By the end of January, all the meat in its ready meals would be British, said category manager for meal solutions, Justin James. "The final part of the equation will be in place so that we are the only retailer to have all those product areas sourcing British," he said.
The move marks a dramatic change in stance for the retailer, which a year ago sourced only 10% of the meat for its ready meals from the UK, while chicken came from as far afield as the Far East and much of its beef came from Ireland.
It would satisfy consumer demand for food safety guarantees and supplier calls for more transparency in the ready meal meat supply chain, added James.
Under the new initiative, Sainsbury's would source about 3,100 tonnes of British beef and 6,200 tonnes of British chicken per year, it said.
As part of its wider commitment to British meat, it also planned to source the standard lamb in its nine Welsh stores through Young Farmers of Wales.
Farmers who met the specification would receive a 1p/kg bonus above the market rate, it said, while Sainsbury's would pay a contribution to Young Farmers of Wales to help it build a better and stronger infrastructure. "It's a great example of distinct ways of working, and Sainsbury's recognition of the lack of incentives for young people to stay or come back into agriculture," said the retailer's agriculture manager, Annie Graham.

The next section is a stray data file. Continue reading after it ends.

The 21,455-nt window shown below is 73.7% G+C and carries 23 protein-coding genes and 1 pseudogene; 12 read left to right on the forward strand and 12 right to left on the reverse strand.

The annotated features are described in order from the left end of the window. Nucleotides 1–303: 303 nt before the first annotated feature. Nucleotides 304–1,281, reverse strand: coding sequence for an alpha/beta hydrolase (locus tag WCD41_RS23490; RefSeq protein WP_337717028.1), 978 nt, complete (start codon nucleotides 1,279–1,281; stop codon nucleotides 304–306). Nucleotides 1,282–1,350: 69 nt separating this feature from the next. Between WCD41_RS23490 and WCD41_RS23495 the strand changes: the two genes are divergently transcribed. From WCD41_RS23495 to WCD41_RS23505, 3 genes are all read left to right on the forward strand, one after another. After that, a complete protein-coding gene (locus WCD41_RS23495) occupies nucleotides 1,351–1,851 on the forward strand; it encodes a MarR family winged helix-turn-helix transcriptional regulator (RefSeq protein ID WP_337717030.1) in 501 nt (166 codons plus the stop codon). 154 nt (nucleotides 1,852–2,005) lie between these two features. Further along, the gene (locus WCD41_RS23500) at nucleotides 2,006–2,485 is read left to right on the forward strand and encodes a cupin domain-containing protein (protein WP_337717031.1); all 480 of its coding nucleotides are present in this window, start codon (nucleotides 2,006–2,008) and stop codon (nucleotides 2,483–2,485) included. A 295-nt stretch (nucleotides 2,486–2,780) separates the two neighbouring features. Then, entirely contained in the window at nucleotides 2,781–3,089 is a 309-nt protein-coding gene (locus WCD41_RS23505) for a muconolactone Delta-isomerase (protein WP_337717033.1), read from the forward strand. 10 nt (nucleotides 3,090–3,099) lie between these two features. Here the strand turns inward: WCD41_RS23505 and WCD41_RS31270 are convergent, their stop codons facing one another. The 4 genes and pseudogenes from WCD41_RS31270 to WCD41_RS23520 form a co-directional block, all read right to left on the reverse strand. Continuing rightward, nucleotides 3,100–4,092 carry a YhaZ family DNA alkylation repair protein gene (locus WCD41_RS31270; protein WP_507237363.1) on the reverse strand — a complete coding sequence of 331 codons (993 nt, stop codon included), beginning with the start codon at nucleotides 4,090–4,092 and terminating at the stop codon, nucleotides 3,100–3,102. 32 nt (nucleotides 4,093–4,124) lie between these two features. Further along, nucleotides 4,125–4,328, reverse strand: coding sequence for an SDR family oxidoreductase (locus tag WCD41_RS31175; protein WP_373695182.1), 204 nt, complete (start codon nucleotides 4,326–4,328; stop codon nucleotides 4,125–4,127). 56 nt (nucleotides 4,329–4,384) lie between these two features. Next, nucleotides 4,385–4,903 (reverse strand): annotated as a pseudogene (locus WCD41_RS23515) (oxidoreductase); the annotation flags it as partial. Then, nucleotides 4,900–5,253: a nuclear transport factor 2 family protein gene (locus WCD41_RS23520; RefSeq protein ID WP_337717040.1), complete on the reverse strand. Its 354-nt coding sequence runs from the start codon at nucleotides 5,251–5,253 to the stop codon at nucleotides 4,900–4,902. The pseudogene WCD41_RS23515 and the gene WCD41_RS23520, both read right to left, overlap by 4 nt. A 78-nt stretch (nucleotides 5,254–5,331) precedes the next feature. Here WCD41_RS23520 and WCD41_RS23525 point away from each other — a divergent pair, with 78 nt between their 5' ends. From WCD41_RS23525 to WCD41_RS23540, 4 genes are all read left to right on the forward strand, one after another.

The retailer added that it would also guarantee a route to market for beef and veal from black and white bull calves born on Sainsbury's Dairy Development Group farms, with members receiving a guaranteed calf price for their animals, which will be supplied to Anglo Beef Processors.
Some of those will be reared on a Freedom Food-accredited rearing unit for Sainsbury's veal, which is expected to go into store on 21 January.